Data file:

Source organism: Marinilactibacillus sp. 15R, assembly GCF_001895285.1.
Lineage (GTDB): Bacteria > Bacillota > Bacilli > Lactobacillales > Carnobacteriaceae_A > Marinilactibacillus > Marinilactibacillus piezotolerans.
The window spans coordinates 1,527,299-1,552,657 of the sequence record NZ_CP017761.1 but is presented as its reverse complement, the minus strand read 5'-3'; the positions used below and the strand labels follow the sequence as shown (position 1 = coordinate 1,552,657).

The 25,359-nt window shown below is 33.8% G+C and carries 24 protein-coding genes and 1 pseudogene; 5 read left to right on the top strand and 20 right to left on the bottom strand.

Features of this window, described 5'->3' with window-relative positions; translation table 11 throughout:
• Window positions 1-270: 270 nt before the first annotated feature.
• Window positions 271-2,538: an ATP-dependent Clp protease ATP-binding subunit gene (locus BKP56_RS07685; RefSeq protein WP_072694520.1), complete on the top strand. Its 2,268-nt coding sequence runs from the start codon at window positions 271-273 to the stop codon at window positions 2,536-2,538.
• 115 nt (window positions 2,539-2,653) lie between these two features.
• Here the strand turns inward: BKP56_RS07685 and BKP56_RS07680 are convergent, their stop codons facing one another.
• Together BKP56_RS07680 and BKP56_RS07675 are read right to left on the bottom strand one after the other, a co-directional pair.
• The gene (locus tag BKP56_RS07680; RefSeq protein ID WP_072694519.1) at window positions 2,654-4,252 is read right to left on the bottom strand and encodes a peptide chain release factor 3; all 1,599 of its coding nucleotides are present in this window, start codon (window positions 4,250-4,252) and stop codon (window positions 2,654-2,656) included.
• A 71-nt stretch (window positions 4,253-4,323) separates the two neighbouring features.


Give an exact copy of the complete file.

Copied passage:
Source organism: Marinilactibacillus sp. 15R, assembly GCF_001895285.1.
Lineage (GTDB): Bacteria > Bacillota > Bacilli > Lactobacillales > Carnobacteriaceae_A > Marinilactibacillus > Marinilactibacillus piezotolerans.
The window spans coordinates 1,527,299-1,552,657 of the sequence record NZ_CP017761.1 but is presented as its reverse complement, the minus strand read 5'-3'; the positions used below and the strand labels follow the sequence as shown (position 1 = coordinate 1,552,657).

The 25,359-nt window shown below is 33.8% G+C and carries 24 protein-coding genes and 1 pseudogene; 5 read left to right on the top strand and 20 right to left on the bottom strand.

Features of this window, described 5'->3' with window-relative positions; translation table 11 throughout:
• Window positions 1-270: 270 nt before the first annotated feature.
• Window positions 271-2,538: an ATP-dependent Clp protease ATP-binding subunit gene (locus BKP56_RS07685; RefSeq protein WP_072694520.1), complete on the top strand. Its 2,268-nt coding sequence runs from the start codon at window positions 271-273 to the stop codon at window positions 2,536-2,538.
• 115 nt (window positions 2,539-2,653) lie between these two features.
• Here the strand turns inward: BKP56_RS07685 and BKP56_RS07680 are convergent, their stop codons facing one another.
• Together BKP56_RS07680 and BKP56_RS07675 are read right to left on the bottom strand one after the other, a co-directional pair.
• The gene (locus tag BKP56_RS07680; RefSeq protein ID WP_072694519.1) at window positions 2,654-4,252 is read right to left on the bottom strand and encodes a peptide chain release factor 3; all 1,599 of its coding nucleotides are present in this window, start codon (window positions 4,250-4,252) and stop codon (window positions 2,654-2,656) included.
• A 71-nt stretch (window positions 4,253-4,323) separates the two neighbouring features.